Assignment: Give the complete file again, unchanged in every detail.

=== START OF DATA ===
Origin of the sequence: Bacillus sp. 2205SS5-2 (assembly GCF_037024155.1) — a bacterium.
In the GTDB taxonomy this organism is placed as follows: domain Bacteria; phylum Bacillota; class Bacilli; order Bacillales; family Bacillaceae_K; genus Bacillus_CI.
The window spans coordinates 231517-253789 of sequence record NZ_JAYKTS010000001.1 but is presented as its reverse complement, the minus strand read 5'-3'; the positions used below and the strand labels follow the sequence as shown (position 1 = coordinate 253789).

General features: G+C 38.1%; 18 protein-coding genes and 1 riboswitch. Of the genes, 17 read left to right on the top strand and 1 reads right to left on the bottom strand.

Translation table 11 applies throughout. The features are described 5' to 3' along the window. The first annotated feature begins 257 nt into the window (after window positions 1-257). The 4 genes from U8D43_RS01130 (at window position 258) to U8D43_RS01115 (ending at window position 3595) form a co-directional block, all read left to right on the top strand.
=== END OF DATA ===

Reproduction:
Origin of the sequence: Bacillus sp. 2205SS5-2 (assembly GCF_037024155.1) — a bacterium.
In the GTDB taxonomy this organism is placed as follows: domain Bacteria; phylum Bacillota; class Bacilli; order Bacillales; family Bacillaceae_K; genus Bacillus_CI.
The window spans coordinates 231517-253789 of sequence record NZ_JAYKTS010000001.1 but is presented as its reverse complement, the minus strand read 5'-3'; the positions used below and the strand labels follow the sequence as shown (position 1 = coordinate 253789).

General features: G+C 38.1%; 18 protein-coding genes and 1 riboswitch. Of the genes, 17 read left to right on the top strand and 1 reads right to left on the bottom strand.

Translation table 11 applies throughout. The features are described 5' to 3' along the window. The first annotated feature begins 257 nt into the window (after window positions 1-257). The 4 genes from U8D43_RS01130 (at window position 258) to U8D43_RS01115 (ending at window position 3595) form a co-directional block, all read left to right on the top strand.